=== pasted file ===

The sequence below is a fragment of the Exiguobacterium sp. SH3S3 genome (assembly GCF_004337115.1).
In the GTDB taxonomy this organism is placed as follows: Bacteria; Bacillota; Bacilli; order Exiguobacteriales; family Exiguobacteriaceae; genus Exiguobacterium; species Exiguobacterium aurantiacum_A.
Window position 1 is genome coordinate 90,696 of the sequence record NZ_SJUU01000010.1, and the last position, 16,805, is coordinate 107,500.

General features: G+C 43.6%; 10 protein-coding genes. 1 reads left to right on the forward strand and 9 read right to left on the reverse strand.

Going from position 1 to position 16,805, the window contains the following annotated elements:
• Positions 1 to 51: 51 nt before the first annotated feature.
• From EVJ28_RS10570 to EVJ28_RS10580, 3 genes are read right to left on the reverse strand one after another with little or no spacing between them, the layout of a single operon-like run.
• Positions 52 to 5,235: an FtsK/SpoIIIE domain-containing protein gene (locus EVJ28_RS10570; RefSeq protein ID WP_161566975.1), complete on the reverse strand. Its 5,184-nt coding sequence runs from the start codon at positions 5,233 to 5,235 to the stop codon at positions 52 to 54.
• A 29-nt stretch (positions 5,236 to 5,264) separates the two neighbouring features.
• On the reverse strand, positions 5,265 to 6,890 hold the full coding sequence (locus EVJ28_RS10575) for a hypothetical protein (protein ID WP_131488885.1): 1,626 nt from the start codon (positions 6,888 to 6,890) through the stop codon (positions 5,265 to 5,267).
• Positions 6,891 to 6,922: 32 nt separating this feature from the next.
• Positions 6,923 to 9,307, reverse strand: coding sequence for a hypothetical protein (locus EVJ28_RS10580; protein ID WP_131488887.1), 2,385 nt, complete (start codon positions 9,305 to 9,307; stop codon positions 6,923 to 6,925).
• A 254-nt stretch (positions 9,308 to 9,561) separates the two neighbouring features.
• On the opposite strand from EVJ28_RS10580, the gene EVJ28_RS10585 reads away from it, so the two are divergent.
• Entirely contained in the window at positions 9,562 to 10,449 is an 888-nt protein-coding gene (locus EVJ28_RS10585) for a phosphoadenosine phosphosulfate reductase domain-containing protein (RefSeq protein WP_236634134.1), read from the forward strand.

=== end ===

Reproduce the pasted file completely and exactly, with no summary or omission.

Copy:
The sequence below is a fragment of the Exiguobacterium sp. SH3S3 genome (assembly GCF_004337115.1).
In the GTDB taxonomy this organism is placed as follows: Bacteria; Bacillota; Bacilli; order Exiguobacteriales; family Exiguobacteriaceae; genus Exiguobacterium; species Exiguobacterium aurantiacum_A.
Window position 1 is genome coordinate 90,696 of the sequence record NZ_SJUU01000010.1, and the last position, 16,805, is coordinate 107,500.

General features: G+C 43.6%; 10 protein-coding genes. 1 reads left to right on the forward strand and 9 read right to left on the reverse strand.

Going from position 1 to position 16,805, the window contains the following annotated elements:
• Positions 1 to 51: 51 nt before the first annotated feature.
• From EVJ28_RS10570 to EVJ28_RS10580, 3 genes are read right to left on the reverse strand one after another with little or no spacing between them, the layout of a single operon-like run.
• Positions 52 to 5,235: an FtsK/SpoIIIE domain-containing protein gene (locus EVJ28_RS10570; RefSeq protein ID WP_161566975.1), complete on the reverse strand. Its 5,184-nt coding sequence runs from the start codon at positions 5,233 to 5,235 to the stop codon at positions 52 to 54.
• A 29-nt stretch (positions 5,236 to 5,264) separates the two neighbouring features.
• On the reverse strand, positions 5,265 to 6,890 hold the full coding sequence (locus EVJ28_RS10575) for a hypothetical protein (protein ID WP_131488885.1): 1,626 nt from the start codon (positions 6,888 to 6,890) through the stop codon (positions 5,265 to 5,267).
• Positions 6,891 to 6,922: 32 nt separating this feature from the next.
• Positions 6,923 to 9,307, reverse strand: coding sequence for a hypothetical protein (locus EVJ28_RS10580; protein ID WP_131488887.1), 2,385 nt, complete (start codon positions 9,305 to 9,307; stop codon positions 6,923 to 6,925).
• A 254-nt stretch (positions 9,308 to 9,561) separates the two neighbouring features.
• On the opposite strand from EVJ28_RS10580, the gene EVJ28_RS10585 reads away from it, so the two are divergent.
• Entirely contained in the window at positions 9,562 to 10,449 is an 888-nt protein-coding gene (locus EVJ28_RS10585) for a phosphoadenosine phosphosulfate reductase domain-containing protein (RefSeq protein WP_236634134.1), read from the forward strand.